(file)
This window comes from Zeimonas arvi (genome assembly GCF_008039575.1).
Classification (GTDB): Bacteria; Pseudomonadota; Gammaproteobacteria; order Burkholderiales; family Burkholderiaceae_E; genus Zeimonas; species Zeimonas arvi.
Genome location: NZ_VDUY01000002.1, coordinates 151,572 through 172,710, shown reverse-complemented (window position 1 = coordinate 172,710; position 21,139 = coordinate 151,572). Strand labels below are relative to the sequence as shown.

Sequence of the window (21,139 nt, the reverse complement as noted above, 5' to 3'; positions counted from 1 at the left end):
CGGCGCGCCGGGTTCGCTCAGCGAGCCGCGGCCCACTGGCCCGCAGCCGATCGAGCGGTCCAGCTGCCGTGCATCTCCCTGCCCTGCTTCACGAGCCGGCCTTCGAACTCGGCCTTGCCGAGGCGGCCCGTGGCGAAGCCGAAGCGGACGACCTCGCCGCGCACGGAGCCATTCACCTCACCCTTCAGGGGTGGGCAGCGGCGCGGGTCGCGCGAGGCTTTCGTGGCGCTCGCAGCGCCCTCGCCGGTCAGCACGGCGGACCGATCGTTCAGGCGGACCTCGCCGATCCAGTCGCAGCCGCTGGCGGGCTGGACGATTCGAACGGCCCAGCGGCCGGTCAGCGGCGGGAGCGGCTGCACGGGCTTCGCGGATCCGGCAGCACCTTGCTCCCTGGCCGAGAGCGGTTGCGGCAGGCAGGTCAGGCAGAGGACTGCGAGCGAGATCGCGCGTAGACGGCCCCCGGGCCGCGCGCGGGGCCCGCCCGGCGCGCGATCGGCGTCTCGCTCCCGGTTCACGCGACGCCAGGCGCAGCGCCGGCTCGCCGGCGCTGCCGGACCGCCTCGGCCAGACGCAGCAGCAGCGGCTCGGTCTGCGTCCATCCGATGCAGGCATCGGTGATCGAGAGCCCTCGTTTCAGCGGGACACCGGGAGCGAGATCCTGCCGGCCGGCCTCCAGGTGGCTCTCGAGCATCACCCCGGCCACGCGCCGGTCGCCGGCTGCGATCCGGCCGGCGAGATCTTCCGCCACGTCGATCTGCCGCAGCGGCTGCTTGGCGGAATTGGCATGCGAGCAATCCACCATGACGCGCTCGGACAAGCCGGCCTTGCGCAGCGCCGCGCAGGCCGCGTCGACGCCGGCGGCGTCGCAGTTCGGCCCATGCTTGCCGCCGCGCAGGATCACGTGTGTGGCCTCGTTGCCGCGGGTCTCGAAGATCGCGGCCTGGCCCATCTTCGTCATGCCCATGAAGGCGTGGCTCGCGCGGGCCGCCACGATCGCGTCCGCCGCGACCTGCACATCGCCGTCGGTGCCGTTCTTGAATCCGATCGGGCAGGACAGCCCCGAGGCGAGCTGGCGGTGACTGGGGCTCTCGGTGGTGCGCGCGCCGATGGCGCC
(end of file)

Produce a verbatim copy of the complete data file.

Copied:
This window comes from Zeimonas arvi (genome assembly GCF_008039575.1).
Classification (GTDB): Bacteria; Pseudomonadota; Gammaproteobacteria; order Burkholderiales; family Burkholderiaceae_E; genus Zeimonas; species Zeimonas arvi.
Genome location: NZ_VDUY01000002.1, coordinates 151,572 through 172,710, shown reverse-complemented (window position 1 = coordinate 172,710; position 21,139 = coordinate 151,572). Strand labels below are relative to the sequence as shown.

Sequence of the window (21,139 nt, the reverse complement as noted above, 5' to 3'; positions counted from 1 at the left end):
CGGCGCGCCGGGTTCGCTCAGCGAGCCGCGGCCCACTGGCCCGCAGCCGATCGAGCGGTCCAGCTGCCGTGCATCTCCCTGCCCTGCTTCACGAGCCGGCCTTCGAACTCGGCCTTGCCGAGGCGGCCCGTGGCGAAGCCGAAGCGGACGACCTCGCCGCGCACGGAGCCATTCACCTCACCCTTCAGGGGTGGGCAGCGGCGCGGGTCGCGCGAGGCTTTCGTGGCGCTCGCAGCGCCCTCGCCGGTCAGCACGGCGGACCGATCGTTCAGGCGGACCTCGCCGATCCAGTCGCAGCCGCTGGCGGGCTGGACGATTCGAACGGCCCAGCGGCCGGTCAGCGGCGGGAGCGGCTGCACGGGCTTCGCGGATCCGGCAGCACCTTGCTCCCTGGCCGAGAGCGGTTGCGGCAGGCAGGTCAGGCAGAGGACTGCGAGCGAGATCGCGCGTAGACGGCCCCCGGGCCGCGCGCGGGGCCCGCCCGGCGCGCGATCGGCGTCTCGCTCCCGGTTCACGCGACGCCAGGCGCAGCGCCGGCTCGCCGGCGCTGCCGGACCGCCTCGGCCAGACGCAGCAGCAGCGGCTCGGTCTGCGTCCATCCGATGCAGGCATCGGTGATCGAGAGCCCTCGTTTCAGCGGGACACCGGGAGCGAGATCCTGCCGGCCGGCCTCCAGGTGGCTCTCGAGCATCACCCCGGCCACGCGCCGGTCGCCGGCTGCGATCCGGCCGGCGAGATCTTCCGCCACGTCGATCTGCCGCAGCGGCTGCTTGGCGGAATTGGCATGCGAGCAATCCACCATGACGCGCTCGGACAAGCCGGCCTTGCGCAGCGCCGCGCAGGCCGCGTCGACGCCGGCGGCGTCGCAGTTCGGCCCATGCTTGCCGCCGCGCAGGATCACGTGTGTGGCCTCGTTGCCGCGGGTCTCGAAGATCGCGGCCTGGCCCATCTTCGTCATGCCCATGAAGGCGTGGCTCGCGCGGGCCGCCACGATCGCGTCCGCCGCGACCTGCACATCGCCGTCGGTGCCGTTCTTGAATCCGATCGGGCAGGACAGCCCCGAGGCGAGCTGGCGGTGACTGGGGCTCTCGGTGGTGCGCGCGCCGATGGCGCC